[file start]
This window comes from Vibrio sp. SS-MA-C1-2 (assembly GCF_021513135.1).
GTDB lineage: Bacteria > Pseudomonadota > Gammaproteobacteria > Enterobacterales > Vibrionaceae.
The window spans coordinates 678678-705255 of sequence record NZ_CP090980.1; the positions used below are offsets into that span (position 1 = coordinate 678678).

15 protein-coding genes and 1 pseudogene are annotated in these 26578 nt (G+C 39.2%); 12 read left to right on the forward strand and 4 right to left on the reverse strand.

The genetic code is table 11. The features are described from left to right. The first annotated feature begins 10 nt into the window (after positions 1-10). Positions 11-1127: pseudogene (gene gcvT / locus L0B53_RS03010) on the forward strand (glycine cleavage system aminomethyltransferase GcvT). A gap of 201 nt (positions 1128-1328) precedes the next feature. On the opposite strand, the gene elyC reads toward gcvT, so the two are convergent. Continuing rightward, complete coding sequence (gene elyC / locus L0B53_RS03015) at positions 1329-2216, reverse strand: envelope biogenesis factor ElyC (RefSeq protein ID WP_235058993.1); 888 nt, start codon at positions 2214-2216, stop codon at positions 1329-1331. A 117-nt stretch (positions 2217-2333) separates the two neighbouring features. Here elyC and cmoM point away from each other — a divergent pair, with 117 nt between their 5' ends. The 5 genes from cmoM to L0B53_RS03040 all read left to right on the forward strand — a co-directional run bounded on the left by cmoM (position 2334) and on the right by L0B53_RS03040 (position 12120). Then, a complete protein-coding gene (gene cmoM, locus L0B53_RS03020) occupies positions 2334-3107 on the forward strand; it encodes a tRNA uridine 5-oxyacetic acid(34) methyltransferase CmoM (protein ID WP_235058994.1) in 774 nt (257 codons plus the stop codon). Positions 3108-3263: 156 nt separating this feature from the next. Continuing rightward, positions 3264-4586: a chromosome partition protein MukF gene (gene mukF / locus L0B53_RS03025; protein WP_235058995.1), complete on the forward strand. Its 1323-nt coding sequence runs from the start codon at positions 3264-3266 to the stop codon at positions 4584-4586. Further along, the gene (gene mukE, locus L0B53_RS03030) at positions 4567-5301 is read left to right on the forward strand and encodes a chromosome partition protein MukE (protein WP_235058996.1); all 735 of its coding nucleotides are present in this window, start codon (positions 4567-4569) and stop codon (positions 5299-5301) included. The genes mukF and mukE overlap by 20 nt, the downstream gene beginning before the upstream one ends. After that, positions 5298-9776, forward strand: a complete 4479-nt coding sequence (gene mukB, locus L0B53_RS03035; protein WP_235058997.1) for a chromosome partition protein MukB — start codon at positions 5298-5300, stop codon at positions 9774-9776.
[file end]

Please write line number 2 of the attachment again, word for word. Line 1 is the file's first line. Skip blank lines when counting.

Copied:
GTDB lineage: Bacteria > Pseudomonadota > Gammaproteobacteria > Enterobacterales > Vibrionaceae.